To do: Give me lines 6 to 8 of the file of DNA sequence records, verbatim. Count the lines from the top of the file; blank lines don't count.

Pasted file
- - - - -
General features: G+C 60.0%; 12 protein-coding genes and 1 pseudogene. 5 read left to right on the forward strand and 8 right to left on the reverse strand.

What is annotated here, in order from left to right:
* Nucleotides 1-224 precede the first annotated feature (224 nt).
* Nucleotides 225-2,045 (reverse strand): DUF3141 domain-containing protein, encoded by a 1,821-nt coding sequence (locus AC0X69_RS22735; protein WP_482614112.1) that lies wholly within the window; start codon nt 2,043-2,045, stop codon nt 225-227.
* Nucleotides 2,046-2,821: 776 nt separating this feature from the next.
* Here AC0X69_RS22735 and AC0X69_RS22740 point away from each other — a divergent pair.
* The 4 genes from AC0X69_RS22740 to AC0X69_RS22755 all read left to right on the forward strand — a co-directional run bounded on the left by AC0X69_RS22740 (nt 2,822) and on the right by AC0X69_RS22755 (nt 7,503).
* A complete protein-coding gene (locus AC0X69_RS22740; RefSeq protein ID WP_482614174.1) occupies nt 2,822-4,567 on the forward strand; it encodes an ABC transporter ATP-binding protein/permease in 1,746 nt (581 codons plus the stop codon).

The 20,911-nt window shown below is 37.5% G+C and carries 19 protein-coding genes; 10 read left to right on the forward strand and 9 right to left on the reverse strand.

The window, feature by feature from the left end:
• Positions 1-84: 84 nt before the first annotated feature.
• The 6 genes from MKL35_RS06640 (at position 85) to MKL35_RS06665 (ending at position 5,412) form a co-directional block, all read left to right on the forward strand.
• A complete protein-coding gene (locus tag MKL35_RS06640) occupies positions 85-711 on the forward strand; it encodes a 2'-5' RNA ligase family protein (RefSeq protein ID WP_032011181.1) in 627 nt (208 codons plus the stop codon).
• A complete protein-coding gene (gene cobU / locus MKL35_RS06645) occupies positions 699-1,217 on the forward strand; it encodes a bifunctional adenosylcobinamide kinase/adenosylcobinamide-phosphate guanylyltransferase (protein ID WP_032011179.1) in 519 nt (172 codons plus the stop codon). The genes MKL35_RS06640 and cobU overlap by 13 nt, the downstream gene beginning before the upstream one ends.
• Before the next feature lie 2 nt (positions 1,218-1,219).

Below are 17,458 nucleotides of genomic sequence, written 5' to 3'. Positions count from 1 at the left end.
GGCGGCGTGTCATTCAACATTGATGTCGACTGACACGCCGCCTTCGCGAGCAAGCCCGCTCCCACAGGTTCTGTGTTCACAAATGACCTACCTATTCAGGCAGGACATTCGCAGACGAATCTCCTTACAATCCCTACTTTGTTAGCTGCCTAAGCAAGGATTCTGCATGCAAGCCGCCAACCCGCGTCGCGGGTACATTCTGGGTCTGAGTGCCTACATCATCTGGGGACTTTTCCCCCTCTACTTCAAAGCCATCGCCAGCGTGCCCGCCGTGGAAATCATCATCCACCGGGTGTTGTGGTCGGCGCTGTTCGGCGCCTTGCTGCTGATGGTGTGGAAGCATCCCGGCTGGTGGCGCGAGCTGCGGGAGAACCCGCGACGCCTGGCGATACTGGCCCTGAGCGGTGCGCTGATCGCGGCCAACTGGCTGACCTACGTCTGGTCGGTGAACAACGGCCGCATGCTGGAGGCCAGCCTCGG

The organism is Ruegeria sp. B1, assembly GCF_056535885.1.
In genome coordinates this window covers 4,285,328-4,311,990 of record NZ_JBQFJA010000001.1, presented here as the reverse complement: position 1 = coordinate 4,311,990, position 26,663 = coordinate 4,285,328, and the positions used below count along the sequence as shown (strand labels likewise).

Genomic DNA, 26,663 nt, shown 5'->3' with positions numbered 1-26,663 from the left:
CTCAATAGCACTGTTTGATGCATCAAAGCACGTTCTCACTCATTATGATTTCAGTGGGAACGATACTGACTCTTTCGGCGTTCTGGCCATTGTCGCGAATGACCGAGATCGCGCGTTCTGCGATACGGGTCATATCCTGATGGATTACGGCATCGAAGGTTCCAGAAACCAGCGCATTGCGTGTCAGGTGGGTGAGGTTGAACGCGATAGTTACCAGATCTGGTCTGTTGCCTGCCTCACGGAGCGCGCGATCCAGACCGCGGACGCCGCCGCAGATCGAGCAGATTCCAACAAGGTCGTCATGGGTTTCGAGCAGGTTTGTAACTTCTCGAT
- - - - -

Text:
* Here AC0X69_RS22735 and AC0X69_RS22740 point away from each other — a divergent pair.
* The 4 genes from AC0X69_RS22740 to AC0X69_RS22755 all read left to right on the forward strand — a co-directional run bounded on the left by AC0X69_RS22740 (nt 2,822) and on the right by AC0X69_RS22755 (nt 7,503).
* A complete protein-coding gene (locus AC0X69_RS22740; RefSeq protein ID WP_482614174.1) occupies nt 2,822-4,567 on the forward strand; it encodes an ABC transporter ATP-binding protein/permease in 1,746 nt (581 codons plus the stop codon).